Strudwick’s Gay ‘cure’ therapy exposé: was it entrapment?

 

Last night, Amnesty International in Northern Ireland hosted their annual Belfast Pride Lecture in Belfast’s Europa Hotel. The exhibition hall was nearly packed to the gunnels; everyone crowding in to hear Patrick Strudwick’s thoughts on “The dangerous world of gay ‘cures'”.

In 2010 journalist Patrick Strudwick published “The Ex-Gay Files: The Bizarre World of Gay-to-Straight Conversion” in The Independent, chronicling a year of undercover investigation of therapists claiming to be able to ‘convert’ gays and lesbians to heterosexuality. In some countries, ‘gay conversion therapy’ is used as a form of punishment amounting to torture against gay people.

Strudwick’s exposé shone a spotlight on the activities of therapists such as Dr Paul Miller, a psychiatrist and adviser to a former Northern Ireland MP.

Belfast Pride website

It seems that many were impressed by Strudwick’s lecture. But I, for one, was not. I’m sure that he is a better writer than public speaker. The story told was somewhat haphazard, more than a little anecdotal, and seemed to be far too self-congratulatory for having ‘exposed’ the world of gay cures.

Having read the original article in 2010, and followed the subsequent stories regarding particular practitioners, there was little that was said that I had not read or heard before. For me, this was rather disappointing.

Those who peddle this trade–for as Strudwick said last night, it doesn’t come free–do seem to be losing the argument across the world, but they are still carrying out their so-called treatments with very vulnerable people. I condemn these practices as it is clear that what is needed is to stop the homophobia that causes people to feel unhappy about being gay in the first place.

Following the lecture there was a discussion session which was hosted by the BBC’s William Crawley. One answer to one question posed by Mr Crawley stands out in my memory. The gist of the question was “Were your actions not entrapment?”

Strudwick states that his actions were not entrapment as he said that the  definition of entrapment is conduct inducing a person to do something that the person would not otherwise have done.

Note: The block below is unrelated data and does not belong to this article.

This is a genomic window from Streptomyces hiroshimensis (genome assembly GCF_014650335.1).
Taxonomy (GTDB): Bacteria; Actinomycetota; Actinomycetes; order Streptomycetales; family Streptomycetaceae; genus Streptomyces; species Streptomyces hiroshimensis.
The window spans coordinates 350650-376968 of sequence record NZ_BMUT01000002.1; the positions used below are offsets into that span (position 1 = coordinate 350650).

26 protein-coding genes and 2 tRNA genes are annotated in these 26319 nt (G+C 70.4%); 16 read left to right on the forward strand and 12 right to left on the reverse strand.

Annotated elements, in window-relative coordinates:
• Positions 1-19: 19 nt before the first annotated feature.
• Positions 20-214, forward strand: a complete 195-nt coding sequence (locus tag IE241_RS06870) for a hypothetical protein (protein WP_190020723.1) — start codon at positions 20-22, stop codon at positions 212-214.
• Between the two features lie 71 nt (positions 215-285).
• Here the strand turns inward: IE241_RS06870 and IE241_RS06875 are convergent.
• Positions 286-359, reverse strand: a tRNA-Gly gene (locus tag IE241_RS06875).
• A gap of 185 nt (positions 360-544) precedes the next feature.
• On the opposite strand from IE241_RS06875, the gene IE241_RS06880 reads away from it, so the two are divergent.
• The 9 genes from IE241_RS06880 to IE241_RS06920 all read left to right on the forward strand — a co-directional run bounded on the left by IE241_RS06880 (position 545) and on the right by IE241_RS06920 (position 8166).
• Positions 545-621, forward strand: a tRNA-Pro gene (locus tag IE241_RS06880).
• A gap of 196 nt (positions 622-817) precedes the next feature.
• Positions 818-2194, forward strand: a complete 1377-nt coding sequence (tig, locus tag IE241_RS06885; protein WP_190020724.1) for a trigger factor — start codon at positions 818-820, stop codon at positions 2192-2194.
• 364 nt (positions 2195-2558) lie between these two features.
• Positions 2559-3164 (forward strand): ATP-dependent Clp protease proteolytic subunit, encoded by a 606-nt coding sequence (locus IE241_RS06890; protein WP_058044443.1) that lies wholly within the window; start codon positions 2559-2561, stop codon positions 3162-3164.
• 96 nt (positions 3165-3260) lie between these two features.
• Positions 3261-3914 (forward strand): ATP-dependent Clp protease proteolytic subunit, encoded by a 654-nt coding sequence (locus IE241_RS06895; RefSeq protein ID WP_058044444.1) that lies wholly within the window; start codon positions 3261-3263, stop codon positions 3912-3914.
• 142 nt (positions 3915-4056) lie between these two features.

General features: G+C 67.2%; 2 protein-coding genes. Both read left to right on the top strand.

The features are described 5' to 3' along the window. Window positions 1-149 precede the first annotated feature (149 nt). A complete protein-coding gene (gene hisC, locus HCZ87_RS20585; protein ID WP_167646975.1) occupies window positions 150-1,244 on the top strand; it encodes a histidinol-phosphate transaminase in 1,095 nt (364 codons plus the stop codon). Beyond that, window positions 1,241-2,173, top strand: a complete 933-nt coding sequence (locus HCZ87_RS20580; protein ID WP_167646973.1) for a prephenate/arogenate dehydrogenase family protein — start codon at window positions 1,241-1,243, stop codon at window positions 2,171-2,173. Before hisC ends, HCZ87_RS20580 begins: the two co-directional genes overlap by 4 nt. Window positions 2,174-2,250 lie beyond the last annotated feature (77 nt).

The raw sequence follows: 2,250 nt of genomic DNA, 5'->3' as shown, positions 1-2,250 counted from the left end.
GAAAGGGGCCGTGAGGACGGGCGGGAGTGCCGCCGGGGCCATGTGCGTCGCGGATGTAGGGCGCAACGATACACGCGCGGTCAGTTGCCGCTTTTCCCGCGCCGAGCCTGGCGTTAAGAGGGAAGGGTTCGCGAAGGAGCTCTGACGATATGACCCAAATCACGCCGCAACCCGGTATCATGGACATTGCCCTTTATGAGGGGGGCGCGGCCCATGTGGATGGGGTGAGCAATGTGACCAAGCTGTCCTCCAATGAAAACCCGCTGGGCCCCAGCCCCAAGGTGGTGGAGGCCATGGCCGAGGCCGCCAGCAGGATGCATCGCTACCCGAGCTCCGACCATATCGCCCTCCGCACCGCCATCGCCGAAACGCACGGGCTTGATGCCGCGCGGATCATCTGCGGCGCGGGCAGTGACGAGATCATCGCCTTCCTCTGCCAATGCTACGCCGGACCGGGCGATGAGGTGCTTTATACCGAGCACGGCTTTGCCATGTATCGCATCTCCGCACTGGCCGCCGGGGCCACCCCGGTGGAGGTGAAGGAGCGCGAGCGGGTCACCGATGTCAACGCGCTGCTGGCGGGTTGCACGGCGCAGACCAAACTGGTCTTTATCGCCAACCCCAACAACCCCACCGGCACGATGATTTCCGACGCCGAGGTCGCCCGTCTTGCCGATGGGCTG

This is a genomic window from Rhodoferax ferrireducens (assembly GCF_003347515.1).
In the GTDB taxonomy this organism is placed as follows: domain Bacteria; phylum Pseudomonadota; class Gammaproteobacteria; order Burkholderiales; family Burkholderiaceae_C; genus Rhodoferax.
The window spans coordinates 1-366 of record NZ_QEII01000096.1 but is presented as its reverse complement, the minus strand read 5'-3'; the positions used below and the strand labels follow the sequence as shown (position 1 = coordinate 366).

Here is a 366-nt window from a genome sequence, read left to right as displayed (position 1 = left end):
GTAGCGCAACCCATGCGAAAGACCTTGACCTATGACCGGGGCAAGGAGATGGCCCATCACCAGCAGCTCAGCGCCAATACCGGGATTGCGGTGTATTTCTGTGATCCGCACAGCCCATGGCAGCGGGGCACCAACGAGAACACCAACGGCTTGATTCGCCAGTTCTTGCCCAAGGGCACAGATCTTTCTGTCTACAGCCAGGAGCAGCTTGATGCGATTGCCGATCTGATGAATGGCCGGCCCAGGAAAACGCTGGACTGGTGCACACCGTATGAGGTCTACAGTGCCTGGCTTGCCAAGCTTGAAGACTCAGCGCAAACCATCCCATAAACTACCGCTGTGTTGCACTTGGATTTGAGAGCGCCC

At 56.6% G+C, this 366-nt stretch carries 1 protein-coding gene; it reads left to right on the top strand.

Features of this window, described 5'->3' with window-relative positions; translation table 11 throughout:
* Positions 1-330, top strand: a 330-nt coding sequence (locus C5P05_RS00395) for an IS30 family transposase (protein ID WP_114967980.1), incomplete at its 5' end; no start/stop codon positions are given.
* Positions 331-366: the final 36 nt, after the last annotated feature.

However, it seems to me that his actions were indeed entrapment. Strudwick stated that he went into the therapy with the intention of exposing it, with no intention or desire whatsoever to change his sexual orientation. I suspect, though granted I do not know, that the therapists involved would have refused to treat him if they had known his true thoughts on the matter. To me, this was not telling the whole truth. Therapy really only works if you are truthful with your therapist. It seems to me that the whole project was based on an untruth.

Of course, this is what going undercover is all about. And, perhaps we would not know as much about this problem as we do following Strudwick’s exposé, but I do question whether it was ethical.

 

4 thoughts on “Strudwick’s Gay ‘cure’ therapy exposé: was it entrapment?

  1. I have my own thoughts about these so-called “gay cures”.

    The first and main one being that these “therapists” start from the notion that the state of being homosexual (LGBT)l is a disease. As a Roman Catholic Priest once said to me, being gay is not something that one can be enticed into, it is innate (ie, on is born with it). In other words, one is born either gay or “straight”, or by the same token, one could well be born bisexual, transgendered, asexual or with a totally natural tendency to celibacy regardless of sexuality.

    A state of being that is innate is not a disease that can be cured, end of story. People can be brainwashed, but brainwashing no cure for anything, it just produces even further heartache and mental conflict further down the line.

    “Therapy really only works if you are truthful with your therapist.”

    Head Nail Of Hit On Right – rearrange to suit!

  2. I see what you’re saying, and while Patrick Strudwick clearly never intended to take the therapy seriously, as he had no intention or desire to “change” his sexual orientation, his intention was to uncover the techniques used by the therapists and to discover that these techniques are unlawful and could be harmful to others, who are not of Patrick’s strong disposition.

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